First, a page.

NEW DELHI: Alarmed by the deepening financial stress plaguing the real estate sector, the Department of Financial Services and Department of Economic Affairs have flagged concern over the debt bomb the distressed industry is sitting on. Officials fear a debt default of Rs 1 lakh crore in the coming quarter, which may cripple the financial sector too.
Officials said the finance minister will be discussing the issue next week. “Fear of rise in NPA from the realty sector is a matter of concern. An internal assessment hints that Rs 1 lakh crore worth of loans which would be up for repayment by the end of this quarter could turn bad,” they said.
“We have already flagged the situation and the government will be discussing the measures this week in consultation with the RBI,” a senior official from the DFS told TNIE.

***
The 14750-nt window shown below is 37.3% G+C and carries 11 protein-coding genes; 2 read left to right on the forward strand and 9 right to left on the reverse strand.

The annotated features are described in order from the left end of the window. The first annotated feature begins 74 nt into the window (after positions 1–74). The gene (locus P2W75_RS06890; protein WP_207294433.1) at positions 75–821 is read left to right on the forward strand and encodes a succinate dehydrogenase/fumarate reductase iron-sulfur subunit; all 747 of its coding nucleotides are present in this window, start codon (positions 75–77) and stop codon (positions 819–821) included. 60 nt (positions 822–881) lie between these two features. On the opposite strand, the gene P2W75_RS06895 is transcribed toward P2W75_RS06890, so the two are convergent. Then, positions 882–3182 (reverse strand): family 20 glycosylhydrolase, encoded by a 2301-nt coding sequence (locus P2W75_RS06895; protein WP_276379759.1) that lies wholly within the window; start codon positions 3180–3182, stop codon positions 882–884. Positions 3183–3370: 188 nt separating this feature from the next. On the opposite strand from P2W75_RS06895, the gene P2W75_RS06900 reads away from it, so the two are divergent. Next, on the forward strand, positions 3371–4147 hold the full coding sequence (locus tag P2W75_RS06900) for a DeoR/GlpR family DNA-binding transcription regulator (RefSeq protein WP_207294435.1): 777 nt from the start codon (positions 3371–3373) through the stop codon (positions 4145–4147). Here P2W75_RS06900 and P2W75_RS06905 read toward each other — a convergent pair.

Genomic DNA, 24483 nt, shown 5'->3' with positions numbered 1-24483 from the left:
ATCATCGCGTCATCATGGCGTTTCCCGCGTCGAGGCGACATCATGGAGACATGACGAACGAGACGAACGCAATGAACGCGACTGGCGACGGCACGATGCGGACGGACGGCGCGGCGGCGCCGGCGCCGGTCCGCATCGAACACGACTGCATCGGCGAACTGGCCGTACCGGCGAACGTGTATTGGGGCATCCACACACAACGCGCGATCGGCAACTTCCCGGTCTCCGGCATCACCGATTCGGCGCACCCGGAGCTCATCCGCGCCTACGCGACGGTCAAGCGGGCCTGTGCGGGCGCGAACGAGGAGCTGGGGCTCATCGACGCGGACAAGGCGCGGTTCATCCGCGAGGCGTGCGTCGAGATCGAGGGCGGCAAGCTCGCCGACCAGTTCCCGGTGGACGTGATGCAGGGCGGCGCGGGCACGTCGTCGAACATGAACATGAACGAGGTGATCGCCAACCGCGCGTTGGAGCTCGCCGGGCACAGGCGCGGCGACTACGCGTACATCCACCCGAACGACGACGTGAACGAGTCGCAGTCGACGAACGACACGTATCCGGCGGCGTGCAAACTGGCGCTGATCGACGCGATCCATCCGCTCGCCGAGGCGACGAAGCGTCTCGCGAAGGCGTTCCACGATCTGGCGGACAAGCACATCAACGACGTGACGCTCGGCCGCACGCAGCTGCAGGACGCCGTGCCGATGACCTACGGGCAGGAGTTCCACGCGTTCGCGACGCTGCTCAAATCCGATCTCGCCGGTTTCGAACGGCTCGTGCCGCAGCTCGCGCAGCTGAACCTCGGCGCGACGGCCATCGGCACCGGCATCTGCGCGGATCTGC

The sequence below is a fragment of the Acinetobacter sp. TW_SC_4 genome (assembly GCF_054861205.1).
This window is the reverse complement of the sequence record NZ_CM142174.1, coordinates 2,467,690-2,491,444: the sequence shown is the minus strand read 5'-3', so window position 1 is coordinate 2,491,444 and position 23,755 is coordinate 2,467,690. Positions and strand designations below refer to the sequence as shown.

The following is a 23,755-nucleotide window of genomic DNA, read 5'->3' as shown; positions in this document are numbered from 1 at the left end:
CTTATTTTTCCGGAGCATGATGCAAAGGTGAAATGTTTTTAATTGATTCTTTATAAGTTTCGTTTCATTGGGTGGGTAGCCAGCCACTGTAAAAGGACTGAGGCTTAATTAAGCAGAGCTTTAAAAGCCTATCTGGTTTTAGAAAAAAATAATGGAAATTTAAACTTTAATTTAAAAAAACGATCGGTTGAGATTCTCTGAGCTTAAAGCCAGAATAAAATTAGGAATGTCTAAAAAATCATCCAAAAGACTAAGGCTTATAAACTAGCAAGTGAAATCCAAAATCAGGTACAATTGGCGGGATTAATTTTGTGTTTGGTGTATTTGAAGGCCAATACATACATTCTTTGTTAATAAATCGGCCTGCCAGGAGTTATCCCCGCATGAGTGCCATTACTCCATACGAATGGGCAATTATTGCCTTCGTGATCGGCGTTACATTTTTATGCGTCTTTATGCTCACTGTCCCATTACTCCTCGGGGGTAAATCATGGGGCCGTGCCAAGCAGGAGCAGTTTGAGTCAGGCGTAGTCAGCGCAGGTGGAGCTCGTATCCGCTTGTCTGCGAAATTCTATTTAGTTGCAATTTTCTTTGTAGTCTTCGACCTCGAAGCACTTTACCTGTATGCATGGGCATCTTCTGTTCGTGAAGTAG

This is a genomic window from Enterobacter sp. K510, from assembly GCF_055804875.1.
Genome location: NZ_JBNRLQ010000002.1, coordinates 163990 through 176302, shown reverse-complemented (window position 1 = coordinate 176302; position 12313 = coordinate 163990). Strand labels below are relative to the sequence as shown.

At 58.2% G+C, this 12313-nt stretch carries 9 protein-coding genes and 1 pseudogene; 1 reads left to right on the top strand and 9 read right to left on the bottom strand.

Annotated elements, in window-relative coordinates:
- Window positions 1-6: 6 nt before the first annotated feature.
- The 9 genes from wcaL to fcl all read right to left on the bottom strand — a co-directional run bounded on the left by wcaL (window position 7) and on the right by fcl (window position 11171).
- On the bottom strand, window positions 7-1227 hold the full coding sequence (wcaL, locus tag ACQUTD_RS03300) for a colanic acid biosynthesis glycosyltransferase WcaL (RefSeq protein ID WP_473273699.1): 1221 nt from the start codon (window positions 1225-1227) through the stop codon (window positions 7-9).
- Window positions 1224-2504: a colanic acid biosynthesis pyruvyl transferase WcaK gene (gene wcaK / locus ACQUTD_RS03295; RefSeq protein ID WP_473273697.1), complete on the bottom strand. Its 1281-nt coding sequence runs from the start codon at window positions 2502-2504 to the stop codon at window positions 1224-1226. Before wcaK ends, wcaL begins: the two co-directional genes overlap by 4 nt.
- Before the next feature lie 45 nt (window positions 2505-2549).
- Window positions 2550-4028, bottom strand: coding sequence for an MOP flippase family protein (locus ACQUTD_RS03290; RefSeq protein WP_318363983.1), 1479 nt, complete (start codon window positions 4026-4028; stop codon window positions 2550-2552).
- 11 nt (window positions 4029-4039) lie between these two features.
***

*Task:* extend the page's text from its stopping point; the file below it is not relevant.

So far, 560,000 homes worth of Rs 4.5 lakh crore are stuck or delayed across the top seven Indian cities mainly due to dearth of funds, according to Anarock Property Consultants. The developers have taken loans at high rates to repay and this has added to their liquidity woes. The problem got accentuated by a liquidity squeeze in financial markets after several non-banking financial companies defaulted on payments.
According to realty consultant JLL, total disbursals by NBFCs and HFCs to developers declined from Rs 52,000 crore in 2017-18 to an estimated Rs 27,000 crore in 2018-19.
“Consider a situation where a developer with costs of building an apartment at Rs 30 lakh that has a price point of Rs 50 lakh. If there are no buyers, the builder takes a loan at, say, 23 per cent interest to refinance his current loans. Even that route has dried up,” a leading banker told this publication.
In June, credit-rating agency ICRA downgraded Piramal Capital and Housing Finance as well as Edelweiss Capital on fears of defaults. Out of Rs 56,000-crore loan book, Rs 40,000 crore has been lent to realty.
However, this fear is not new. In its latest Financial Stability Report, the RBI has warned any failure among large NBFCs or housing finance firms could cause losses comparable to a major bank collapse.